Should they win back the Senate and presidency, they threaten to answer McConnell’s perceived hypocrisy with retaliation that explicitly aims to transform long-established institutions so as to better attain their partisan goals. Their threats, like McConnell’s actions, are all technically within the bounds of constitutional authority and therefore would be legitimate. But, unlike McConnell’s actions, these plans would go beyond the standard political process to actively reshape institutional forms for explicitly partisan purposes. In doing so, they would likely do irreparable damage to the idea of the constitution and its structures as universally accepted rules of the game.

Court packing would turn the Supreme Court into the ball in a game of partisan ping-pong, crushing any hope that it might regain its generally accepted legitimacy as an honest interpreter of the law. Adding justices for explicitly partisan ends, moreover, would be truly unprecedented. When FDR made his ill-fated attempt, he at least pretended that he had a neutral, objective goal in mind (the old guys just needed some young blood to keep them spry).

Abolishing the filibuster has nothing to do with the judicial vacancy (indeed, it was the abolition of the judicial-confirmation filibuster that allowed McConnell and company to confirm all of Trump’s justices and judges in the first place). It would set us up for a future of unchecked majorities from one side pulling the country headlong in the direction dictated by its increasingly radical base, at least until the other party takes over and does the same thing. Some activists have even suggested that impeachment—the constitutional process we were (correctly) told earlier this year was a weighty, solemn duty of Congress—should now be openly used as a simple, procedural stall tactic.

The coup de grâce in this threatened revolution would be the addition of new states to the Union for the explicit goal of gaining Democratic senators and electoral votes. Such an action, again with such an openly admitted purpose, would be the ultimate subordination of governance to personal and partisan power. The last two states admitted—Alaska and Hawaii—were done so on a bipartisan basis. Even in the wildly divided antebellum period, states were typically added as part of a grand compromise. To intentionally reshape the Union merely to manipulate the Senate and Electoral College would be such a radical act that many might start wondering why, if states can be added for partisan reasons, others can’t remove themselves?

But the legitimacy and longevity of our political institutions are less important than the ideological goals of the left. If the institutions as they are do not provide the desired outcomes, they might as well be destroyed. In more normal times, one might think these suggestions are merely empty threats, but as politicians cheer on movements physically destroying American cities, why would we expect moderation when it comes to our already embattled institutions? It seems entirely possible that the intentional undermining of our political institutions will now be a regular part of political discourse and a threat that hangs over every election. It is a safe axiom of republican government that when a significant portion of society would rather destroy the regime than live with policy outcomes it disagrees with, the hope for restoration is slim.

How We Got Here

All of this bitterness surrounding Supreme Court vacancies, fittingly enough, comes from the same desire to abandon the standards established by the constitution in favor of higher, more generic ones. The Supreme Court, having become a full-time constitutional revision council, is the most powerful branch when it comes to shaping the long-term trajectory of American government and society. With the snap of their fingers, five justices can undercut every governing institution in the country by creating new rights never mentioned in the constitution and never before affirmed by the people’s representatives or approved by the people through an amendment ratification. It therefore represents the ultimate power to break free of the standards the constitution establishes.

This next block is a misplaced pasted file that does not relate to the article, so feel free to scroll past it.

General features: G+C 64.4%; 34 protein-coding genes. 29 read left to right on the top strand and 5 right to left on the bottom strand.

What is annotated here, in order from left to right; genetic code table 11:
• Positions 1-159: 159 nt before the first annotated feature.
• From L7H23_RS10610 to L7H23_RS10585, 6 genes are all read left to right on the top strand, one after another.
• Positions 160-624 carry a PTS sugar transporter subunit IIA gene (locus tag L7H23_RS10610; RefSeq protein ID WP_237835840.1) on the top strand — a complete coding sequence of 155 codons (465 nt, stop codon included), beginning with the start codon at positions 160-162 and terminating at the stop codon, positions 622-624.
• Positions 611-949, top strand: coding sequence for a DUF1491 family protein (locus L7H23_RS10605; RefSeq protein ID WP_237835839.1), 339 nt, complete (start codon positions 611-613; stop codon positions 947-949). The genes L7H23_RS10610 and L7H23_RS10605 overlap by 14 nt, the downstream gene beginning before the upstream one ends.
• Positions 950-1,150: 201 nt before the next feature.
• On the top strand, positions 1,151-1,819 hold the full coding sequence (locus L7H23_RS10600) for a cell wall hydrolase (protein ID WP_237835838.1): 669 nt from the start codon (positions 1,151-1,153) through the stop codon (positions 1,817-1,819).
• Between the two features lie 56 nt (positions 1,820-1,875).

This power to elevate external standards of legitimacy above the clear, accepted ones of the constitution is perfectly encapsulated by the doctrine of substantive due process, which Justice Thomas has described as “a secret repository of substantive guarantees against unfairness.” Just like those on the left who argue that McConnell’s actions just seem so unfair that they must be illegitimate, so substantive due process presents justices with the power to declare that certain laws just seem so unfair that they must be constitutionally illegitimate.

So we return to a familiar theme: Our constitutional structure abhors concentrated power. Given the incredible power that has come to be concentrated in the Court to actively reshape constitutional standards without the troublesome task of building a societal consensus, why should we wonder that party leaders on all sides will do absolutely everything in their power to win a fight over the Court? As long as the Court has the power to act as a constitutional revision council, the temptation to tear the country apart over its vacancies will persist.

Is there any hope for reviving in the public mind what Romney referred to as the “immutable fairness of following the law”? Sadly, the prospects look bleak. Even some conservative intellectuals have begun to attack the notion of accepting the clear meaning of the constitution as empty, legalistic proceduralism, opting instead for their own conception of the “common good.” And it takes a hefty dose of naïveté to believe that Trump and the right-wing populists—who earlier this year declared impeachment proceedings to be not simply wrong, but “illegitimate”—have much respect for the constitution when it doesn’t further their goals.

With the Barrett nomination, conservatives may win the Court—a long-sought-after and satisfying victory. But the controversy surrounding it reinforces the reality that, unless something can be done to change the perception of much of the country, we may still lose the Constitution.